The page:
Russian President Vladimir Putin has expressed his intentions to expand his country’s comprehensive and constructive bilateral relations with North Korea.
In a letter sent to Kim Jong-un on Pyongyang’s Liberation Day, Mr Putin said the move would be in both countries interests.
In turn, Mr Kim said the friendship between both nations had been forged in World War II with victory over Japan.
He added that their “comradely friendship” would grow stronger.
According to a report by North Korean state media outlet KCNA, Mr Putin said the expanded bilateral relations would “conform with the interests of the two countries”.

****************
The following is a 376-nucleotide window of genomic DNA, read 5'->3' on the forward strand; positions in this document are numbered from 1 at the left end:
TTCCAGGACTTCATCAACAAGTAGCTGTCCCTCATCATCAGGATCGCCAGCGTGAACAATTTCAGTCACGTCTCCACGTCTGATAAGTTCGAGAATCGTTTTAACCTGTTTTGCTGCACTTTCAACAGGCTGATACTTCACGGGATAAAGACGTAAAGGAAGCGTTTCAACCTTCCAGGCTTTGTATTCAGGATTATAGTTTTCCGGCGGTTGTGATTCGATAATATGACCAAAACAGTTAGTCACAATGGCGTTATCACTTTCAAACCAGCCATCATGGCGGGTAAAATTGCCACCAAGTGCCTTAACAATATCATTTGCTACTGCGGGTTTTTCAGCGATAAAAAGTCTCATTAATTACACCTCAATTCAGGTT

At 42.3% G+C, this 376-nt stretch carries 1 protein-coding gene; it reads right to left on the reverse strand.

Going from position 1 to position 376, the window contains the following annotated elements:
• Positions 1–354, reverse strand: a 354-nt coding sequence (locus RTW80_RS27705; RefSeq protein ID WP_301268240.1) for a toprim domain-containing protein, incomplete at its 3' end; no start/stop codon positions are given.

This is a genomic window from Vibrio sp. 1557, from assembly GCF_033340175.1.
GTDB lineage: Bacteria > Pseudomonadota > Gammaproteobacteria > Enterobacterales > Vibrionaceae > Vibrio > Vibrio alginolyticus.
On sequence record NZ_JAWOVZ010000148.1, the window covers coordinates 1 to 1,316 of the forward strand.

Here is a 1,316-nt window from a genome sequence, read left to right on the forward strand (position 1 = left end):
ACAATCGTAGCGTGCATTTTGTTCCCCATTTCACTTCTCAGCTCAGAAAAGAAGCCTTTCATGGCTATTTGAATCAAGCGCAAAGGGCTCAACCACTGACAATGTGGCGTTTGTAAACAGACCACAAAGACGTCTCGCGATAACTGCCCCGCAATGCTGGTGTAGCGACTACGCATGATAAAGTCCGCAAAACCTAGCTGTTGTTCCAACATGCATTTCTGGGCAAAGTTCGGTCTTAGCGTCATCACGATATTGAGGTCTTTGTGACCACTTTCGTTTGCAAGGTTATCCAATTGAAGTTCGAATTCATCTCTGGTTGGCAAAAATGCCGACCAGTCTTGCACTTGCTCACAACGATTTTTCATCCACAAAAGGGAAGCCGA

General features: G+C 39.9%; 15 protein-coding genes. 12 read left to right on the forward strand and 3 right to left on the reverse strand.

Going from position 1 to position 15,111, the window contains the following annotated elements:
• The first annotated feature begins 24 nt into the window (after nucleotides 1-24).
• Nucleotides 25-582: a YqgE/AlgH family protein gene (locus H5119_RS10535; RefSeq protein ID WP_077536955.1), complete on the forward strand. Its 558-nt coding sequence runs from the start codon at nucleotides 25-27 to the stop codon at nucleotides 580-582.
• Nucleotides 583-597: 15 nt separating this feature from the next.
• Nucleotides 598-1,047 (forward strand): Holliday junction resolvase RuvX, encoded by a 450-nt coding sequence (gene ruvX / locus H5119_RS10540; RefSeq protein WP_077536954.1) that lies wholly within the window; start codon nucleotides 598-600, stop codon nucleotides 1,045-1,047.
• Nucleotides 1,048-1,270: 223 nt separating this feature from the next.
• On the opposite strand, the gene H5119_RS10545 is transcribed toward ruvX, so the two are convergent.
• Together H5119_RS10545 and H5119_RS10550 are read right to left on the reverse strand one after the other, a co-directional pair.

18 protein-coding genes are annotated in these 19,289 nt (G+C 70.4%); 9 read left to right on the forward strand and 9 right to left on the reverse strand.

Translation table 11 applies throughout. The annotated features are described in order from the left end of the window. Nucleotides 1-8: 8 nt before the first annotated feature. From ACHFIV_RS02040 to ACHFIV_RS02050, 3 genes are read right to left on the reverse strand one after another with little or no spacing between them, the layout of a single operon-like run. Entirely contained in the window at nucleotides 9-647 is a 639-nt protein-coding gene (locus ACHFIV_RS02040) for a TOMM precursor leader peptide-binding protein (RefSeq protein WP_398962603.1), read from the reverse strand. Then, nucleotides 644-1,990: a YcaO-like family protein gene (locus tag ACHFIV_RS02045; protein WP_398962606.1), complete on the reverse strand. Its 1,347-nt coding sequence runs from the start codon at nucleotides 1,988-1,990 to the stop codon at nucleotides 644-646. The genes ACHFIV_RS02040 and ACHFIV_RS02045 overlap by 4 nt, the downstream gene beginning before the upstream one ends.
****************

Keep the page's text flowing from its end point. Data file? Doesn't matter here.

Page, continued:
In his letter, Mr Kim said the Russia-North Korea friendship “forged in the anti-Japanese war” had been “consolidated and developed century after century”.
It added that “strategic and tactical cooperation, support and solidarity” between the two countries “had been put on a new high stage, in the common front for frustrating the hostile forces’ military threat and provocation”.
Pyongyang did not identify the hostile forces by name, but the term has been used repeatedly by North Korea to refer to the US and its allies.
The Soviet Union was once a major ally of North Korea, offering economic cooperation, cultural exchanges and aid.